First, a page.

Burma

COVID-19 Forces Ceremony for Depayin Massacre to Downsize

By Zarni Mann 29 May 2020

MANDALAY—Due to COVID-19 restrictions, the 17th anniversary of the commemoration ceremony to remember the victims of the Depayin massacre on May 30 will be held with a few local residents, according to the ceremony’s organizing committee.

About a hundred survivors usually hold a commemoration ceremony every year to remember the scores of National League for Democracy (NLD) party members and supporters killed and injured in the deadly ambush under the military regime. On May 30, 2003, a group of pro-junta thugs in Kyee Village in Sagaing Region’s Depayin Township attacked the convoy of Daw Aung San Suu Kyi, NLD party members and their supporters.

Although the vehicle of now-State Counsellor Daw Aung San Suu Kyi managed to escape, many NLD members and their supporters were seriously injured and at least 70 were killed during the attack.

Daw Aung San Suu Kyi was later detained and kept under house arrest and other survivors were jailed for many years. Survivors’ families were threatened and their businesses were forced to close down.

Every year, the survivors now hold a commemoration ceremony by offering alms to Buddhist monks and recalling the vicious memories.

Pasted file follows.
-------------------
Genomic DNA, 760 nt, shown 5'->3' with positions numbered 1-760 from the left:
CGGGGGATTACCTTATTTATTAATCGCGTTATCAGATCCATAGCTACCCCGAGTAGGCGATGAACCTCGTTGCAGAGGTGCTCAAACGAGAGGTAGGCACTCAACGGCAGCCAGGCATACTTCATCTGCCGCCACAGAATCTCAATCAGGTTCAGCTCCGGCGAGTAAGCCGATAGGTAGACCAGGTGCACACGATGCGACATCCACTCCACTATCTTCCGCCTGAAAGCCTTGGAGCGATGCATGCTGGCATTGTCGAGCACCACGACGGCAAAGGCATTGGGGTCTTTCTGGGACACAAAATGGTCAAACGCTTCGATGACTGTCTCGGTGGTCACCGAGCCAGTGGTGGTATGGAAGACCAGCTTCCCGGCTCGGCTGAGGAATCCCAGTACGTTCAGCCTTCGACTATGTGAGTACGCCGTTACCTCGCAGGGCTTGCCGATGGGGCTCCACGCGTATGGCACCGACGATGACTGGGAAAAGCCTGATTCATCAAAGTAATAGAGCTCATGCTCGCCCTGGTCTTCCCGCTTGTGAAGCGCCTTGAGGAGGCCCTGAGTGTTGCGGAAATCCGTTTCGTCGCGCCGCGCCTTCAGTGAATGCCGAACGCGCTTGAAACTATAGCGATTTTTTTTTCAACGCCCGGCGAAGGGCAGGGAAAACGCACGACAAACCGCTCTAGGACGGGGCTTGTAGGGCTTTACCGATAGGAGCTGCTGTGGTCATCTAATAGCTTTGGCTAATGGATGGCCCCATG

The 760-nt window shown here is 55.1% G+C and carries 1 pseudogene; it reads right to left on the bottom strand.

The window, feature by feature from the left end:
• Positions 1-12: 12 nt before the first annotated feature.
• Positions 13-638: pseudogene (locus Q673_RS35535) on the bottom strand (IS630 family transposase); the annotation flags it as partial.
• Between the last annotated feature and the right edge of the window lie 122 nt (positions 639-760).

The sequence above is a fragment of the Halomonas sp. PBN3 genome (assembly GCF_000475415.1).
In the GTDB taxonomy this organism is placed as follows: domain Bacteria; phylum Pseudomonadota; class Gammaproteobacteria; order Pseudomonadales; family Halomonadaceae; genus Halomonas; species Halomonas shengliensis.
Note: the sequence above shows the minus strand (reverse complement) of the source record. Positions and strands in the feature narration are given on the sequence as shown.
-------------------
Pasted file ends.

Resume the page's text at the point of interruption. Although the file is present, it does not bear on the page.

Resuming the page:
“This year, due to COVID-19 restrictions, we will only do the offering of alms to three Buddhist monks with a few locals and will lay a wreath at Kyee Village, where the massacre took place,” said U Than Lwin, a local NLD member from Depayin and one of the members of the ceremony organizing committee.

The construction of a pagoda to commemorate those killed during the massacre is also stalled due to COVID-19 restrictions and a funding shortage.

“COVID-19 prevention is important not only for our region, so we will not be going to join the ceremony this year,” said U Ko Lay, an NLD member from Mandalay who was seriously injured in the massacre and later jailed. “Although we will send our merits for the fallen from our home, we will never forget them and the incident as well, because this massacre is the most malicious history for us and for our country’s democracy struggle.”

No legal action has been taken against the culprits behind the massacre, which mainly targeted Daw Aung San Suu Kyi. The military regime at the time and the military-backed Union Solidarity and Development Association (USDA) have been implicated in the massacre. The leading generals of the USDA later transformed their association into a political party, the Union Solidarity and Development Party (USDP), before the 2010 elections.

State Counsellor Daw Aung San Suu Kyi has repeatedly said that she will not seek vengeance for the incident, for the sake of peace, stability, national reconciliation and the democratization of the country.

Daw Aung San Suu Kyi recently visited Depayin for the first time in the 17 years since the massacre on March 11, to meet with local residents.

During her visit, she didn’t mention anything about the massacre or share her opinion on the incident but said only that she is glad to be back in Depayin after 17 years and thanked the locals for their hospitality.

“Our mother Suu said we shall not seek vengeance, so we will not. However, we will never forget the incident and it shall never be wiped out from history,” U Ko Lay added.

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